Churchyard cross in St Giles churchyard

Overview

Heritage Category: Scheduled Monument

List Entry Number: 1015390

Date first listed: 24-Dec-1996

Map

Ordnance survey map of Churchyard cross in St Giles churchyard
© Crown Copyright and database right 2018. All rights reserved. Ordnance Survey Licence number 100024900.
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Location

The building or site itself may lie within the boundary of more than one authority.

County: Gloucestershire

District: Tewkesbury (District Authority)

Parish: Maisemore

National Grid Reference: SO 81379 21640

Summary

Legacy Record - This information may be included in the List Entry Details.

Reasons for Designation

A standing cross is a free standing upright structure, usually of stone, mostly erected during the medieval period (mid 10th to mid 16th centuries AD). Standing crosses served a variety of functions. In churchyards they served as stations for outdoor processions, particularly in the observance of Palm Sunday. Elsewhere, standing crosses were used within settlements as places for preaching, public proclamation and penance, as well as defining rights of sanctuary. Standing crosses were also employed to mark boundaries between parishes, property, or settlements. A few crosses were erected to commemorate battles. Some crosses were linked to particular saints, whose support and protection their presence would have helped to invoke. Crosses in market places may have helped to validate transactions. After the Reformation, some crosses continued in use as foci for municipal or borough ceremonies, for example as places for official proclamations and announcements; some were the scenes of games or recreational activity. Standing crosses were distributed throughout England and are thought to have numbered in excess of 12,000. However, their survival since the Reformation has been variable, being much affected by local conditions, attitudes and religious sentiment. In particular, many cross-heads were destroyed by iconoclasts during the 16th and 17th centuries. Less than 2,000 medieval standing crosses, with or without cross-heads, are now thought to exist. The oldest and most basic form of standing cross is the monolith, a stone shaft often set directly in the ground without a base. The most common form is the stepped cross, in which the shaft is set in a socket stone and raised upon a flight of steps; this type of cross remained current from the 11th to 12th centuries until after the Reformation. Where the cross-head survives it may take a variety of forms, from a lantern-like structure to a crucifix; the more elaborate examples date from the 15th century. Much less common than stepped crosses are spire-shaped crosses, often composed of three or four receding stages with elaborate architectural decoration and/or sculptured figures; the most famous of these include the Eleanor crosses, erected by Edward I at the stopping places of the funeral cortege of his wife, who died in 1290. Also uncommon are the preaching crosses which were built in public places from the 13th century, typically in the cemeteries of religious communities and cathedrals, market places and wide thoroughfares; they include a stepped base, buttresses supporting a vaulted canopy, in turn carrying either a shaft and head or a pinnacled spire. Standing crosses contribute significantly to our understanding of medieval customs, both secular and religious, and to our knowledge of medieval parishes and settlement patterns. All crosses which survive as standing monuments, especially those which stand in or near their original location, are considered worthy of protection.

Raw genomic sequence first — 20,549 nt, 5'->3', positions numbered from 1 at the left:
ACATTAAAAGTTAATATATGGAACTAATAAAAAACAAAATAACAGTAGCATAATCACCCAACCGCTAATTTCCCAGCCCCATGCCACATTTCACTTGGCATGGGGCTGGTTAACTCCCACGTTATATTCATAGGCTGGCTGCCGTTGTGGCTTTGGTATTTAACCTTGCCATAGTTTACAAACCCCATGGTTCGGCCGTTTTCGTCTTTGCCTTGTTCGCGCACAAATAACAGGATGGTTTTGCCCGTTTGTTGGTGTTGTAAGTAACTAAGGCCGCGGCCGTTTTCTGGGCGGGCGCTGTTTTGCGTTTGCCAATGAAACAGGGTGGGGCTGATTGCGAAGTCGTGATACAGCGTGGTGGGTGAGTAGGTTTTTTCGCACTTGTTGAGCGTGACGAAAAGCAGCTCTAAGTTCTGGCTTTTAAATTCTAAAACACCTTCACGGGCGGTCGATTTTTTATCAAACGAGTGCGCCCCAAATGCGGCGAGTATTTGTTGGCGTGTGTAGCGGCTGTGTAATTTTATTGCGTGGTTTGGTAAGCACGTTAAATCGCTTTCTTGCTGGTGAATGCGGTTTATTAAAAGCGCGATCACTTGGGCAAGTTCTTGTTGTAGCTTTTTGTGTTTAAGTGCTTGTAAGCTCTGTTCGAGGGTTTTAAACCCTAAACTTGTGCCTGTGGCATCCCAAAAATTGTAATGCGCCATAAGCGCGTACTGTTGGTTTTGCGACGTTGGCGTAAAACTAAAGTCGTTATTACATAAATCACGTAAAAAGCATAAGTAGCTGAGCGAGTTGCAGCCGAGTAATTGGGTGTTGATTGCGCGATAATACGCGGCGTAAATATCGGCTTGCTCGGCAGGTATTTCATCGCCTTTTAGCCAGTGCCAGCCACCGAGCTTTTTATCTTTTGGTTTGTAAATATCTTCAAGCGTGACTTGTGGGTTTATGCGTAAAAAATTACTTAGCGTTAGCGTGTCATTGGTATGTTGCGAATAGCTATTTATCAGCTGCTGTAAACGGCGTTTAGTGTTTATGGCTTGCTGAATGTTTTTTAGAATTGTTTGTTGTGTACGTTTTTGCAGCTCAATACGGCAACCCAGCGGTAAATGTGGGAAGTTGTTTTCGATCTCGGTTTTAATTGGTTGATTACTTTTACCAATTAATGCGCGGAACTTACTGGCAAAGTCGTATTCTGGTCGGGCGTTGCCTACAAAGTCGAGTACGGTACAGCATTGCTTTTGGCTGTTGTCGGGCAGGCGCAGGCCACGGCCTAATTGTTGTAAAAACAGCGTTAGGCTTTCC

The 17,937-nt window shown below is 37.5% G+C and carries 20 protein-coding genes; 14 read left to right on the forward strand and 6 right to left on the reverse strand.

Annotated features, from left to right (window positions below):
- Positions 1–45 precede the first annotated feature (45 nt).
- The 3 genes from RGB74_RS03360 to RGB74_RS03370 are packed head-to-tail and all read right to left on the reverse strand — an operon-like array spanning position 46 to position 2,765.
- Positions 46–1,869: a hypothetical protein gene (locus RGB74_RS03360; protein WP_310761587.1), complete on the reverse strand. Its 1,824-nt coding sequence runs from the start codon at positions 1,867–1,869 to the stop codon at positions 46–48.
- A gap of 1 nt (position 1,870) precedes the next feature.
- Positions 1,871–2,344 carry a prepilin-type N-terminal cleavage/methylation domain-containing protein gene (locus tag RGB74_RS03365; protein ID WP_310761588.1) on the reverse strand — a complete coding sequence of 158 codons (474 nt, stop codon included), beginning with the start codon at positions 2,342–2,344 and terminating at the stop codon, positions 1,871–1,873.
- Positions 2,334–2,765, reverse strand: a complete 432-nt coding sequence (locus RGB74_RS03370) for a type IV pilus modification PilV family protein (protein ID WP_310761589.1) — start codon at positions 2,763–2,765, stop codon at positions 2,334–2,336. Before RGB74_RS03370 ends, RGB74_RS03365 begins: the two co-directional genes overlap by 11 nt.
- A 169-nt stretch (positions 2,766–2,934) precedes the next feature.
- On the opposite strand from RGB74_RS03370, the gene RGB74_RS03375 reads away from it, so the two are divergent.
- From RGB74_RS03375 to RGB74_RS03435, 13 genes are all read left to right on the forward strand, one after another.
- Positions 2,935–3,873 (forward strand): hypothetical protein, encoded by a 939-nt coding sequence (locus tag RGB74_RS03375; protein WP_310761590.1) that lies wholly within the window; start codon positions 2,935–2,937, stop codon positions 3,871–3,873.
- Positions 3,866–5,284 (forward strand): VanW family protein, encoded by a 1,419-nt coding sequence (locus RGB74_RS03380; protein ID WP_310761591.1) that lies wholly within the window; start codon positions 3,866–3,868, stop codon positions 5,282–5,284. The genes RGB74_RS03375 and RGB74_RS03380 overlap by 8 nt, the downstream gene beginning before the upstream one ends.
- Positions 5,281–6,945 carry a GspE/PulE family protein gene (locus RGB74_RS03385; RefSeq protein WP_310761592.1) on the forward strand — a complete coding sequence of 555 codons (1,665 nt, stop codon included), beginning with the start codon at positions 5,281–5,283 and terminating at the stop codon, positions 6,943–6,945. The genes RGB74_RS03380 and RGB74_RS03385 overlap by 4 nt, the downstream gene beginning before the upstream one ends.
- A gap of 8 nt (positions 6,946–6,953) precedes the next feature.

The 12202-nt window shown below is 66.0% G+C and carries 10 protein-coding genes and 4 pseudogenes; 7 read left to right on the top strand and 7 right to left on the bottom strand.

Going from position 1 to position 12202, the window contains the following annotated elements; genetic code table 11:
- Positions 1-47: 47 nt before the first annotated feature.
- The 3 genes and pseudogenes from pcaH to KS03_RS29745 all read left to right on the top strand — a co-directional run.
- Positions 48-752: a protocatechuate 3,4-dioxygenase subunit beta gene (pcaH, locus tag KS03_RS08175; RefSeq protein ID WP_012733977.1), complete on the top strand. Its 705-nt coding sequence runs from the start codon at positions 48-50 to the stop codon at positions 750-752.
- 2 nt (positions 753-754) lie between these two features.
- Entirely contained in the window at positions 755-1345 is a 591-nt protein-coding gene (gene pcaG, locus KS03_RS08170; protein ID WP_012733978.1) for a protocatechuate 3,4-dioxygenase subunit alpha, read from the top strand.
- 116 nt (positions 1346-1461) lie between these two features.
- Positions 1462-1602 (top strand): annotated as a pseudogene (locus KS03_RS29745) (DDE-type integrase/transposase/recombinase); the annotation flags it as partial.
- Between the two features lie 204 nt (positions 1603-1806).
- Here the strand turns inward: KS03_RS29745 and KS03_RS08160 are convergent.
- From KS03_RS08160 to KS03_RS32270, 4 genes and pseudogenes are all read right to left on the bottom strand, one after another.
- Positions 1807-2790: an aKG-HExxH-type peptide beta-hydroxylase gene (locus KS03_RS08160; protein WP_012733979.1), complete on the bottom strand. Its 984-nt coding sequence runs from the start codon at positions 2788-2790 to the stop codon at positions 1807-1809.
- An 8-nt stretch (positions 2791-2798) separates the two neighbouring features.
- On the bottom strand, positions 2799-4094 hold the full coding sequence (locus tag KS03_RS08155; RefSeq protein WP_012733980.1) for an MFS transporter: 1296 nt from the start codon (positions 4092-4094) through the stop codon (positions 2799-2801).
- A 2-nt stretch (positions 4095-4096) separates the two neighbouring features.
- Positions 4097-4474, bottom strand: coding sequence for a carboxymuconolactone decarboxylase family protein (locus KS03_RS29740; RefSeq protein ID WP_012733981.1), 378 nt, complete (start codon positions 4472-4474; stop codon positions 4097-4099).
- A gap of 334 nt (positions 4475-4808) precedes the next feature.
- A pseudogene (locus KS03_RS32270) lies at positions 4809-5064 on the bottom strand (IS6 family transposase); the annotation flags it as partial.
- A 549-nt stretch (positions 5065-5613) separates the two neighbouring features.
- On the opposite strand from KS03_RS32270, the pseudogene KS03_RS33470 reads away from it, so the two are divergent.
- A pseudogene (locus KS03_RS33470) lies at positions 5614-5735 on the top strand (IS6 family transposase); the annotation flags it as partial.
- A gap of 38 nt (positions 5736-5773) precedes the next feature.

The standing cross in the churchyard at Maisemore survives well, despite the shaft having been broken, in what is likely to be its original location.

History

Legacy Record - This information may be included in the List Entry Details.

Details

The monument includes a cross, dating from the 15th century, situated in the churchyard at Maisemore c.6.5m south of the church porch. The cross, which is Listed Grade II, has a three step calvary, a socket, and part of a shaft. The first step is 2.05m long and 0.15m high. The second step is 1.57m long and 0.25m high. Above this is the third step 1.21m long and 0.3m high, with a socket 0.3m square in its upper face. The shaft, broken at a height of c.0.3m is cemented into the socket. The calvary is constructed from stone blocks. These, and the shaft, have the appearance of great age. Pooley notes that in 1868 a basement step was partly visible embedded in the earth. This step can now be clearly seen.

MAP EXTRACT The site of the monument is shown on the attached map extract.

Legacy

The contents of this record have been generated from a legacy data system.

Legacy System number: 28811

Legacy System: RSM

Sources

Books and journals
Pooley, C, Notes on the Old Crosses of Gloucestershire, (1868), 50
Other
A Brief Guide to the Church of Saint Giles, 1991,
Title: OS card OS82SW1 Source Date: Author: Publisher: Surveyor:

End of official listing